This would create a toxic situation for these companies. If they fail to ‘act’ on the ‘notifications’, these services will leave themselves open to the accusation that they are failing to protect children, or actively ‘supplying’ pornography to minors. On the other hand, if they act on these notices, they will rightly be accused by ourselves and those that are censored of acting in an unaccountable, arbitrary manner. They will not have been legally obliged to act by a court; similar content will remain unblocked; and there will be no clear remedy for someone who wished to contest a ‘notification’. Liability for the blocks would remain with the company, rather than the BBFC.”
In essence, the UK Parliament has created a legal framework that is at best ambiguous and puts enforcement into the hands of an organization whose very raison d’être is censorship. At worst, its design is deliberate.
How is this going to play out? If the notices sent to withdraw identified content deemed to be breaking the new rules are unenforceable they will lead to public disputes with the companies involved (not the creators of the content) whilst making the BBFC highly unaccountable as legal responsibility for account blocks rest with the platforms (such as Twitter). However, the BBFC, according to DigitalRightsGroup wishes to “directly block websites via ISPs” as censorship is quite obviously what they will be engaging in and it’s what they do.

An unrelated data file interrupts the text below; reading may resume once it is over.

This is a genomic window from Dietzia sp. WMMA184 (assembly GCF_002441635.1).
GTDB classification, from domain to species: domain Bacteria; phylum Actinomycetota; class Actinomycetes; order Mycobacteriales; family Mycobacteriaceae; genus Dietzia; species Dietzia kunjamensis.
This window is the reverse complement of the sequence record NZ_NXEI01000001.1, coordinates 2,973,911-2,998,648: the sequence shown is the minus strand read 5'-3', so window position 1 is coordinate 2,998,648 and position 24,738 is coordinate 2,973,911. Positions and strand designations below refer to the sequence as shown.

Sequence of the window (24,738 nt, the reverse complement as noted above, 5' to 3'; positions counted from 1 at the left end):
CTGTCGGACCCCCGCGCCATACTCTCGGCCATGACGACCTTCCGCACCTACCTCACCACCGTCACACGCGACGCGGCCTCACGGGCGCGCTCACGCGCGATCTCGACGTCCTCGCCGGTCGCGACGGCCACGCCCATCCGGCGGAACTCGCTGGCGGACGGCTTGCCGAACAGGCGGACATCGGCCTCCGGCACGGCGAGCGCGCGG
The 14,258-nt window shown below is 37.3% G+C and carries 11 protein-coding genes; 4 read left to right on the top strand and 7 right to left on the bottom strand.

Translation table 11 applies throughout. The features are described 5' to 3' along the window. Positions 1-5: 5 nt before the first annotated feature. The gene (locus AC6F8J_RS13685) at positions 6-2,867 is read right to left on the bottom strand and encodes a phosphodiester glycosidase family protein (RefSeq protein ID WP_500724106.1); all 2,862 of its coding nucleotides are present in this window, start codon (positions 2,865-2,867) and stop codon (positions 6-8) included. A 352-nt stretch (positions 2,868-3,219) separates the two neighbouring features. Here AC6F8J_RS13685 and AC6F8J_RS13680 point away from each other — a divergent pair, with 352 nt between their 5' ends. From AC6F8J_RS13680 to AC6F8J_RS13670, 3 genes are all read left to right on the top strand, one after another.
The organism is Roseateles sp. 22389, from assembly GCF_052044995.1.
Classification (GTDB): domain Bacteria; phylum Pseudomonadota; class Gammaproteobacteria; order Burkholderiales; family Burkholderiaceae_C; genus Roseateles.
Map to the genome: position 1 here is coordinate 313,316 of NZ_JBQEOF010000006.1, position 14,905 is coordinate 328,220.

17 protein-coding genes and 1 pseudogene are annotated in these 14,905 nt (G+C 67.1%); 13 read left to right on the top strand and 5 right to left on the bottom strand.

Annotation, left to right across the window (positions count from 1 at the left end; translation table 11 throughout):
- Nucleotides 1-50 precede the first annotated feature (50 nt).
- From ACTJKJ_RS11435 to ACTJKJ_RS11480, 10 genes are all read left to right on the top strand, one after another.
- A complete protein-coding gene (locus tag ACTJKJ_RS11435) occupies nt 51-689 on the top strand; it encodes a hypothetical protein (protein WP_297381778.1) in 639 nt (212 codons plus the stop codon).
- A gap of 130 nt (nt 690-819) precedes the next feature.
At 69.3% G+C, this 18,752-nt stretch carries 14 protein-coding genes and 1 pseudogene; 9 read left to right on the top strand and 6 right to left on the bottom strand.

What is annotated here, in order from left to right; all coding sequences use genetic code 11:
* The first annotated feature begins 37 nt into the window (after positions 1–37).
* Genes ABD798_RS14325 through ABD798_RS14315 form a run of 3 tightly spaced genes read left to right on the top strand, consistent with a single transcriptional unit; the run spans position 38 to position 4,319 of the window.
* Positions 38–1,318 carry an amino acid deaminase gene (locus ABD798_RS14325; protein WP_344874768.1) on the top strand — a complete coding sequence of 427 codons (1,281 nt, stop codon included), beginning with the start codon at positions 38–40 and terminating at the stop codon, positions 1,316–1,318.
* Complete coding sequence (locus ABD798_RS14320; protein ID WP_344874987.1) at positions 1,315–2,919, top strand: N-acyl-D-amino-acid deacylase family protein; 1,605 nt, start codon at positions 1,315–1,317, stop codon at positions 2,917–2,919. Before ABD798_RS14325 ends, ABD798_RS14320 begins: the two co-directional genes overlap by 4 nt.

The Bill passed both chambers of the Parliament without too much close examination because they couldn’t understand what is behind it all. After all, the MPs (Members of the Parliament) let RIPA pass unchallenged – its primary purpose was supposed to be: “In the interests of national security, for the purpose of preventing or detecting serious crime and for the purpose of safeguarding the economic well-being of the United Kingdom.” What RIPA is actually used for is giving unprecedented and almost unsupervised access to local authorities for highly intrusive forms of surveillance for hunting down non-payment of council tax, parking fines and BBC license fees, sun-bed use, monitoring car-boot sales, the sale of theatre tickets and the like. In other words, it’s rather ambiguous terminology has been fully abused.
Filtering of websites is already happening in the UK. Introduced as “one-click to safety” by David Cameron in 2013, the Government persuaded Internet Service Providers to implement filters, which block “adult content” at the network level, and once opted-in there is one level of access per household.